A masterful mix of live-action and stop-frame animation, The Sound Collector is the brainchild of creators/showrunners Erica (formerly Darby) & Tom Angell of Eagle Vs Bat. Airing daily on ITVBe and streaming on ITX, the show is narrated by Keira Knightley in her first-ever pre-school children’s programme.
The Sound Collector spends his days discovering and using new sounds that he finds on his adventures: the blooping and popping of sea anemones, the hissing of the tide drawing back along a pebble beach or even the snores and snuffles of his best friend and pet, Mole. He is endlessly fascinated by the world around him and whether he loves sound because of, or despite the fact that he is very hard of hearing, it is the focus of his life in an incredibly positive way.
Eagle Vs Bat chose stop-motion animation for the show as they believe it’s tactility and handmade detail is the perfect match for the show's macro focus on sound, inspiring audiences to seek joy and wonderment in the little things and gaining a new appreciation for the world around them, from the littlest insect to the tallest tree!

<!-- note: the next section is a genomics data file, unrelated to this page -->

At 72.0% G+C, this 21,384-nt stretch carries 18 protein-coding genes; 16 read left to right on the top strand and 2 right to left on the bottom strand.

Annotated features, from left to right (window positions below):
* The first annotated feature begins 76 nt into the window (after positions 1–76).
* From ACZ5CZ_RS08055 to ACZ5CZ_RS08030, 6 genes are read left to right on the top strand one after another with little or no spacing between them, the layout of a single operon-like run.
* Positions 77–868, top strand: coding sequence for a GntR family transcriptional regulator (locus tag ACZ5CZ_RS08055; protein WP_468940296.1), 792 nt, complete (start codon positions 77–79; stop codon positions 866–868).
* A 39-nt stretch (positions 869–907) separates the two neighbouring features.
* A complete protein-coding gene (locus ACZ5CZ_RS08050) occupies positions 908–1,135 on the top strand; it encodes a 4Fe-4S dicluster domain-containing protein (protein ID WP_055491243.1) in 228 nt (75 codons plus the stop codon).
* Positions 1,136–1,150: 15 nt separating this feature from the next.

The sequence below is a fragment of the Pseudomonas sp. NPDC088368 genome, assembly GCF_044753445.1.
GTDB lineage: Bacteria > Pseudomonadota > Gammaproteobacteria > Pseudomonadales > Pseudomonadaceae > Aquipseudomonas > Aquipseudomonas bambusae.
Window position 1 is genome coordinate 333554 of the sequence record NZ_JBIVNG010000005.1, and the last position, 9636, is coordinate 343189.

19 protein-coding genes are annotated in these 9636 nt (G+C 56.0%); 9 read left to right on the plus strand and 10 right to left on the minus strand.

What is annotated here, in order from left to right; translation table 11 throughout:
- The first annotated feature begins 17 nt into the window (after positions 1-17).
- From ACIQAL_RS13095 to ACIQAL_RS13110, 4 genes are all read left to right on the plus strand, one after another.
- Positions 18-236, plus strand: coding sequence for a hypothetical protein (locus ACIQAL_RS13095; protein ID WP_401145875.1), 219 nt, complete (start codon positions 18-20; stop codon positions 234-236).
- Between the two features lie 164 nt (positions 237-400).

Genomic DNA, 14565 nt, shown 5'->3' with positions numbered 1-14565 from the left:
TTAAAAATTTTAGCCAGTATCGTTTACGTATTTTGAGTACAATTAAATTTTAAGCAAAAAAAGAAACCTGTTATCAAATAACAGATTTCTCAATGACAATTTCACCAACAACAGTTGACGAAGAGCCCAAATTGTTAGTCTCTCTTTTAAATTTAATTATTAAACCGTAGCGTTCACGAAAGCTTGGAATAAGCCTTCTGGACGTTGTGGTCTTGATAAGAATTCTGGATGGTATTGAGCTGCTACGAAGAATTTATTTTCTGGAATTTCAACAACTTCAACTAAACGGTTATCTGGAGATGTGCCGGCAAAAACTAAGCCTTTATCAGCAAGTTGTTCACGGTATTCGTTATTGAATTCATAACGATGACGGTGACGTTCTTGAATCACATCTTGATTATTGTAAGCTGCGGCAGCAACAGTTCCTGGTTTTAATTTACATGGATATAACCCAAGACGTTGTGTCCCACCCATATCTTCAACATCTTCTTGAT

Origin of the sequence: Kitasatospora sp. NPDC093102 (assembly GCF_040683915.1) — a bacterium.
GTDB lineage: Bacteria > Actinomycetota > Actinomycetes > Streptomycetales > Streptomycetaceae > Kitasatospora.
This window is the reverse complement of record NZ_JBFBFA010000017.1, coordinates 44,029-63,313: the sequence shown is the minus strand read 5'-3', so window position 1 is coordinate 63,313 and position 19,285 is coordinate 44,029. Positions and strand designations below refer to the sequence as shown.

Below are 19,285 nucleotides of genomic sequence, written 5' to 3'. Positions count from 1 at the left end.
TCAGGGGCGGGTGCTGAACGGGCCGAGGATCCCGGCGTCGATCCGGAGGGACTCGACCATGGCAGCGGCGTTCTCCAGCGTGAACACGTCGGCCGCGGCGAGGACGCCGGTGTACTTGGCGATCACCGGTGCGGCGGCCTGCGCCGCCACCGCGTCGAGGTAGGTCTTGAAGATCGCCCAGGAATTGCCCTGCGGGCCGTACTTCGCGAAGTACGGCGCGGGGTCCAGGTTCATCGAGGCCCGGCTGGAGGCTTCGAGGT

The stop motion animation is brought to us by the creative minds at Mackinnon & Saunders Ltd. Based in Manchester, Ian MacKinnon and Peter Saunders first teamed up 35 years ago at UK stop frame giant Cosgrove Hall and have since worked on a huge range of TV shows, feature films and everything else in-between. They pioneered new techniques in puppet making on productions such as the BAFTA-winning The Reluctant Dragon and Emmy Award-winning The Fool of the World and their puppet making skills are renowned throughout the world.
The Sound Collector is a beautiful, heart-warming series that is already becoming a favourite among households.
Make sure to catch up on the wonderful adventures of The Sound Collector and his best friend Mole – available to stream on ITVX, Sky, Virgin, Apple TV & Amazon and will air daily on ITVBe at 10:20am from 12th May, with brand new episodes beginning 1st June!
THE SOUND COLLECTOR STREAMS ON ITVX, SKY, VIRGIN, APPLE TV & AMAZON AND WILL AIR DAILY ON ITVBE AT 10:20AM FROM MAY 12 WITH BRAND NEW EPISODES BEGINNING ON JUNE 1